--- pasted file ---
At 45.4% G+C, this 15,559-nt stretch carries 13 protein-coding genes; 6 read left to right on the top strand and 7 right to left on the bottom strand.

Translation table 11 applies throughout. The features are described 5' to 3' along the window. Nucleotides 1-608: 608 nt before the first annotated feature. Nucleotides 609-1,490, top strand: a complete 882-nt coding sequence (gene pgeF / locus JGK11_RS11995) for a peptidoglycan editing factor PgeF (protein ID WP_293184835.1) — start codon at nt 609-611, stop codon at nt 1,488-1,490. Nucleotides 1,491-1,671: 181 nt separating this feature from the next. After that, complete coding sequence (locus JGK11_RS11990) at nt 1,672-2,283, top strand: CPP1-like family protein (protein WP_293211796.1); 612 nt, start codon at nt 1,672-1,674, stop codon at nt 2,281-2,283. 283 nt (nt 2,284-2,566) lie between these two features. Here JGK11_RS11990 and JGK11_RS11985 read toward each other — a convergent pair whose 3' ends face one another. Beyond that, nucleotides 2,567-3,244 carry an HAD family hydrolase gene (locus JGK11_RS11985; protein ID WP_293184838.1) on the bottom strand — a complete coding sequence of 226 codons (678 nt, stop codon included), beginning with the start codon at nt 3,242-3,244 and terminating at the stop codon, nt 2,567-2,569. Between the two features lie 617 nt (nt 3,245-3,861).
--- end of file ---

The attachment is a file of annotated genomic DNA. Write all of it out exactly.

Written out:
At 45.4% G+C, this 15,559-nt stretch carries 13 protein-coding genes; 6 read left to right on the top strand and 7 right to left on the bottom strand.

Translation table 11 applies throughout. The features are described 5' to 3' along the window. Nucleotides 1-608: 608 nt before the first annotated feature. Nucleotides 609-1,490, top strand: a complete 882-nt coding sequence (gene pgeF / locus JGK11_RS11995) for a peptidoglycan editing factor PgeF (protein ID WP_293184835.1) — start codon at nt 609-611, stop codon at nt 1,488-1,490. Nucleotides 1,491-1,671: 181 nt separating this feature from the next. After that, complete coding sequence (locus JGK11_RS11990) at nt 1,672-2,283, top strand: CPP1-like family protein (protein WP_293211796.1); 612 nt, start codon at nt 1,672-1,674, stop codon at nt 2,281-2,283. 283 nt (nt 2,284-2,566) lie between these two features. Here JGK11_RS11990 and JGK11_RS11985 read toward each other — a convergent pair whose 3' ends face one another. Beyond that, nucleotides 2,567-3,244 carry an HAD family hydrolase gene (locus JGK11_RS11985; protein ID WP_293184838.1) on the bottom strand — a complete coding sequence of 226 codons (678 nt, stop codon included), beginning with the start codon at nt 3,242-3,244 and terminating at the stop codon, nt 2,567-2,569. Between the two features lie 617 nt (nt 3,245-3,861).